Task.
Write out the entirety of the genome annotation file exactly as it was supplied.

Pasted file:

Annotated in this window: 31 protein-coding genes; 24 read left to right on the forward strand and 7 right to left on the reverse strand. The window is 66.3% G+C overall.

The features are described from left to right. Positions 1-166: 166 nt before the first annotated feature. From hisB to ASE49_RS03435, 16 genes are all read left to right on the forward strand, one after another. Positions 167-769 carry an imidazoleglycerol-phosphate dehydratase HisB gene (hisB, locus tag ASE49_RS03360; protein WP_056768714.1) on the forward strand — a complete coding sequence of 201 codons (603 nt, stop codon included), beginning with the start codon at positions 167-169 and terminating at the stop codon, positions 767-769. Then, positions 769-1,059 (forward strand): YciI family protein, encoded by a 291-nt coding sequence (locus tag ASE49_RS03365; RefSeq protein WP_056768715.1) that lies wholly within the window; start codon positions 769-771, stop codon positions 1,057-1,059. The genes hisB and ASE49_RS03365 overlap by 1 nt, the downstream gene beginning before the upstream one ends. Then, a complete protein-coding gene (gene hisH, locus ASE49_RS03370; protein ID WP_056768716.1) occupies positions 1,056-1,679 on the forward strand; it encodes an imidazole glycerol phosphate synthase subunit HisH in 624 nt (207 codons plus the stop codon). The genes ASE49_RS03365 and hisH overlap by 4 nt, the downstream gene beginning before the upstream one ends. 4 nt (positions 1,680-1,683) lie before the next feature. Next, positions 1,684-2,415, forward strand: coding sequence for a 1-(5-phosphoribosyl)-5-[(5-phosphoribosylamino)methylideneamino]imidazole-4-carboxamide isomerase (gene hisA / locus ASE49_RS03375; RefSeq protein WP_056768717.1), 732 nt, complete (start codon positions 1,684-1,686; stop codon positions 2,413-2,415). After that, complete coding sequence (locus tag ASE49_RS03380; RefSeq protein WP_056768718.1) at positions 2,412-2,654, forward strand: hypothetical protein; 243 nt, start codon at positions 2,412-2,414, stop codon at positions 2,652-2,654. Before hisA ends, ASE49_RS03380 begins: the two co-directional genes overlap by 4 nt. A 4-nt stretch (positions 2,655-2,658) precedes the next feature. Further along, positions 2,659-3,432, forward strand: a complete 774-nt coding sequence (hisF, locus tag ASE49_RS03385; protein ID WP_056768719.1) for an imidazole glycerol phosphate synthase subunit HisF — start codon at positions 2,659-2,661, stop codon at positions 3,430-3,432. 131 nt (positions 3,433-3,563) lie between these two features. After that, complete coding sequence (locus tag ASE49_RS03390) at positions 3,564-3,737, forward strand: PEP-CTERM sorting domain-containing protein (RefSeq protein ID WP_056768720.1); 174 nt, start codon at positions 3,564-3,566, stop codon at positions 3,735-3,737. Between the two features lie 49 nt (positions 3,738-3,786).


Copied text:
Annotated in this window: 31 protein-coding genes; 24 read left to right on the forward strand and 7 right to left on the reverse strand. The window is 66.3% G+C overall.

The features are described from left to right. Positions 1-166: 166 nt before the first annotated feature. From hisB to ASE49_RS03435, 16 genes are all read left to right on the forward strand, one after another. Positions 167-769 carry an imidazoleglycerol-phosphate dehydratase HisB gene (hisB, locus tag ASE49_RS03360; protein WP_056768714.1) on the forward strand — a complete coding sequence of 201 codons (603 nt, stop codon included), beginning with the start codon at positions 167-169 and terminating at the stop codon, positions 767-769. Then, positions 769-1,059 (forward strand): YciI family protein, encoded by a 291-nt coding sequence (locus tag ASE49_RS03365; RefSeq protein WP_056768715.1) that lies wholly within the window; start codon positions 769-771, stop codon positions 1,057-1,059. The genes hisB and ASE49_RS03365 overlap by 1 nt, the downstream gene beginning before the upstream one ends. Then, a complete protein-coding gene (gene hisH, locus ASE49_RS03370; protein ID WP_056768716.1) occupies positions 1,056-1,679 on the forward strand; it encodes an imidazole glycerol phosphate synthase subunit HisH in 624 nt (207 codons plus the stop codon). The genes ASE49_RS03365 and hisH overlap by 4 nt, the downstream gene beginning before the upstream one ends. 4 nt (positions 1,680-1,683) lie before the next feature. Next, positions 1,684-2,415, forward strand: coding sequence for a 1-(5-phosphoribosyl)-5-[(5-phosphoribosylamino)methylideneamino]imidazole-4-carboxamide isomerase (gene hisA / locus ASE49_RS03375; RefSeq protein WP_056768717.1), 732 nt, complete (start codon positions 1,684-1,686; stop codon positions 2,413-2,415). After that, complete coding sequence (locus tag ASE49_RS03380; RefSeq protein WP_056768718.1) at positions 2,412-2,654, forward strand: hypothetical protein; 243 nt, start codon at positions 2,412-2,414, stop codon at positions 2,652-2,654. Before hisA ends, ASE49_RS03380 begins: the two co-directional genes overlap by 4 nt. A 4-nt stretch (positions 2,655-2,658) precedes the next feature. Further along, positions 2,659-3,432, forward strand: a complete 774-nt coding sequence (hisF, locus tag ASE49_RS03385; protein ID WP_056768719.1) for an imidazole glycerol phosphate synthase subunit HisF — start codon at positions 2,659-2,661, stop codon at positions 3,430-3,432. 131 nt (positions 3,433-3,563) lie between these two features. After that, complete coding sequence (locus tag ASE49_RS03390) at positions 3,564-3,737, forward strand: PEP-CTERM sorting domain-containing protein (RefSeq protein ID WP_056768720.1); 174 nt, start codon at positions 3,564-3,566, stop codon at positions 3,735-3,737. Between the two features lie 49 nt (positions 3,738-3,786).